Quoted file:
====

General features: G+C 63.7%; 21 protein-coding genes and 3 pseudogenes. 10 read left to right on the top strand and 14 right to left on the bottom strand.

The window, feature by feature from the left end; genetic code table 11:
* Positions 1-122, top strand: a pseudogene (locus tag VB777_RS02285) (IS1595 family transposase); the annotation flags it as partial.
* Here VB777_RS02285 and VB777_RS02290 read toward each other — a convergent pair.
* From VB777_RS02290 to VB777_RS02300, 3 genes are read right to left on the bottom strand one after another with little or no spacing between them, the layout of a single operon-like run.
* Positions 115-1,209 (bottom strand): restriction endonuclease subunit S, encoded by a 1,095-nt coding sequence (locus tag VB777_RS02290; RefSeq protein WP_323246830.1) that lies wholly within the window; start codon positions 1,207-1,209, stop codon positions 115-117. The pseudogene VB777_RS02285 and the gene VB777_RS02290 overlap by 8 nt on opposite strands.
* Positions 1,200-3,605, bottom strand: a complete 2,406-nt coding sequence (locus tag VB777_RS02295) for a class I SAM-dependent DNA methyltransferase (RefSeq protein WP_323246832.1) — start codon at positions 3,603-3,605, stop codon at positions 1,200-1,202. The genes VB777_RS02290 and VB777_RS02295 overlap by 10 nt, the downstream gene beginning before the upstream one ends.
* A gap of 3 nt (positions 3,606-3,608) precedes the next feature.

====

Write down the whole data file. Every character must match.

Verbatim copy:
General features: G+C 63.7%; 21 protein-coding genes and 3 pseudogenes. 10 read left to right on the top strand and 14 right to left on the bottom strand.

The window, feature by feature from the left end; genetic code table 11:
* Positions 1-122, top strand: a pseudogene (locus tag VB777_RS02285) (IS1595 family transposase); the annotation flags it as partial.
* Here VB777_RS02285 and VB777_RS02290 read toward each other — a convergent pair.
* From VB777_RS02290 to VB777_RS02300, 3 genes are read right to left on the bottom strand one after another with little or no spacing between them, the layout of a single operon-like run.
* Positions 115-1,209 (bottom strand): restriction endonuclease subunit S, encoded by a 1,095-nt coding sequence (locus tag VB777_RS02290; RefSeq protein WP_323246830.1) that lies wholly within the window; start codon positions 1,207-1,209, stop codon positions 115-117. The pseudogene VB777_RS02285 and the gene VB777_RS02290 overlap by 8 nt on opposite strands.
* Positions 1,200-3,605, bottom strand: a complete 2,406-nt coding sequence (locus tag VB777_RS02295) for a class I SAM-dependent DNA methyltransferase (RefSeq protein WP_323246832.1) — start codon at positions 3,603-3,605, stop codon at positions 1,200-1,202. The genes VB777_RS02290 and VB777_RS02295 overlap by 10 nt, the downstream gene beginning before the upstream one ends.
* A gap of 3 nt (positions 3,606-3,608) precedes the next feature.